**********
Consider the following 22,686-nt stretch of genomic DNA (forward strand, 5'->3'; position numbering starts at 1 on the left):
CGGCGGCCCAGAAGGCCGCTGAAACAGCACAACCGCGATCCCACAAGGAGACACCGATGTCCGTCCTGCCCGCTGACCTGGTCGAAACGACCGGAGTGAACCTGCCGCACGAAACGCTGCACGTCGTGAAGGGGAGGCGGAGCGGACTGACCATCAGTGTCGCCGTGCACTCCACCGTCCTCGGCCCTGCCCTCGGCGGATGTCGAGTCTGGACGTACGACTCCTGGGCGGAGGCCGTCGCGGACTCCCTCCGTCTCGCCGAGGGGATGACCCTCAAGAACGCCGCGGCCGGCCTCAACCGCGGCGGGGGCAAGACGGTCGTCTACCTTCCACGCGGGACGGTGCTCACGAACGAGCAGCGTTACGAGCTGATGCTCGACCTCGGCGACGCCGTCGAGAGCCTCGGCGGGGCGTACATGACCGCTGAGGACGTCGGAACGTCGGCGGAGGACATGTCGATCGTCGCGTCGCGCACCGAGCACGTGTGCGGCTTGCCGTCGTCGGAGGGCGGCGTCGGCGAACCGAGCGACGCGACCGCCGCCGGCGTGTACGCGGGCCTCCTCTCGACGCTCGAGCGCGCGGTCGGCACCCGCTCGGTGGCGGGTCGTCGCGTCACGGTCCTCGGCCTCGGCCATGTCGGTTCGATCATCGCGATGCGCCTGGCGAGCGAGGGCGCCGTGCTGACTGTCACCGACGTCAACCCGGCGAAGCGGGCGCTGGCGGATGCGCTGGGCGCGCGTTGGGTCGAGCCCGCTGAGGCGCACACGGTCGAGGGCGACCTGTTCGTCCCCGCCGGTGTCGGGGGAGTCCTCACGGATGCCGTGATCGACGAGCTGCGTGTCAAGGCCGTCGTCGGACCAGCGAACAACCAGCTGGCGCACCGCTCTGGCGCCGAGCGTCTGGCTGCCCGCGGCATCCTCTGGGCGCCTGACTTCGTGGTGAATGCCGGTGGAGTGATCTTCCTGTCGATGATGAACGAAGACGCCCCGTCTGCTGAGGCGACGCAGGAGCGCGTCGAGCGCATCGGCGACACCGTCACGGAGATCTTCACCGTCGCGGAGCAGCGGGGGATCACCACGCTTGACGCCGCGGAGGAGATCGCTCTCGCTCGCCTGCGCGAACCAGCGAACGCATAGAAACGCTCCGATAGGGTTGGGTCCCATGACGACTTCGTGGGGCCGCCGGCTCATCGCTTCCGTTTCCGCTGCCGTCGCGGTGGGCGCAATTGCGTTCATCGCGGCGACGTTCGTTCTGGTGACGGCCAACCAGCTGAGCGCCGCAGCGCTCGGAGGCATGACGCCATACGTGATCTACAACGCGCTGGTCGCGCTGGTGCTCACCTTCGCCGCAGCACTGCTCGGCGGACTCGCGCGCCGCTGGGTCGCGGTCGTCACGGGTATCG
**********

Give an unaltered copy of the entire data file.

Consider the following 22,686-nt stretch of genomic DNA (forward strand, 5'->3'; position numbering starts at 1 on the left):
CGGCGGCCCAGAAGGCCGCTGAAACAGCACAACCGCGATCCCACAAGGAGACACCGATGTCCGTCCTGCCCGCTGACCTGGTCGAAACGACCGGAGTGAACCTGCCGCACGAAACGCTGCACGTCGTGAAGGGGAGGCGGAGCGGACTGACCATCAGTGTCGCCGTGCACTCCACCGTCCTCGGCCCTGCCCTCGGCGGATGTCGAGTCTGGACGTACGACTCCTGGGCGGAGGCCGTCGCGGACTCCCTCCGTCTCGCCGAGGGGATGACCCTCAAGAACGCCGCGGCCGGCCTCAACCGCGGCGGGGGCAAGACGGTCGTCTACCTTCCACGCGGGACGGTGCTCACGAACGAGCAGCGTTACGAGCTGATGCTCGACCTCGGCGACGCCGTCGAGAGCCTCGGCGGGGCGTACATGACCGCTGAGGACGTCGGAACGTCGGCGGAGGACATGTCGATCGTCGCGTCGCGCACCGAGCACGTGTGCGGCTTGCCGTCGTCGGAGGGCGGCGTCGGCGAACCGAGCGACGCGACCGCCGCCGGCGTGTACGCGGGCCTCCTCTCGACGCTCGAGCGCGCGGTCGGCACCCGCTCGGTGGCGGGTCGTCGCGTCACGGTCCTCGGCCTCGGCCATGTCGGTTCGATCATCGCGATGCGCCTGGCGAGCGAGGGCGCCGTGCTGACTGTCACCGACGTCAACCCGGCGAAGCGGGCGCTGGCGGATGCGCTGGGCGCGCGTTGGGTCGAGCCCGCTGAGGCGCACACGGTCGAGGGCGACCTGTTCGTCCCCGCCGGTGTCGGGGGAGTCCTCACGGATGCCGTGATCGACGAGCTGCGTGTCAAGGCCGTCGTCGGACCAGCGAACAACCAGCTGGCGCACCGCTCTGGCGCCGAGCGTCTGGCTGCCCGCGGCATCCTCTGGGCGCCTGACTTCGTGGTGAATGCCGGTGGAGTGATCTTCCTGTCGATGATGAACGAAGACGCCCCGTCTGCTGAGGCGACGCAGGAGCGCGTCGAGCGCATCGGCGACACCGTCACGGAGATCTTCACCGTCGCGGAGCAGCGGGGGATCACCACGCTTGACGCCGCGGAGGAGATCGCTCTCGCTCGCCTGCGCGAACCAGCGAACGCATAGAAACGCTCCGATAGGGTTGGGTCCCATGACGACTTCGTGGGGCCGCCGGCTCATCGCTTCCGTTTCCGCTGCCGTCGCGGTGGGCGCAATTGCGTTCATCGCGGCGACGTTCGTTCTGGTGACGGCCAACCAGCTGAGCGCCGCAGCGCTCGGAGGCATGACGCCATACGTGATCTACAACGCGCTGGTCGCGCTGGTGCTCACCTTCGCCGCAGCACTGCTCGGCGGACTCGCGCGCCGCTGGGTCGCGGTCGTCACGGGTATCG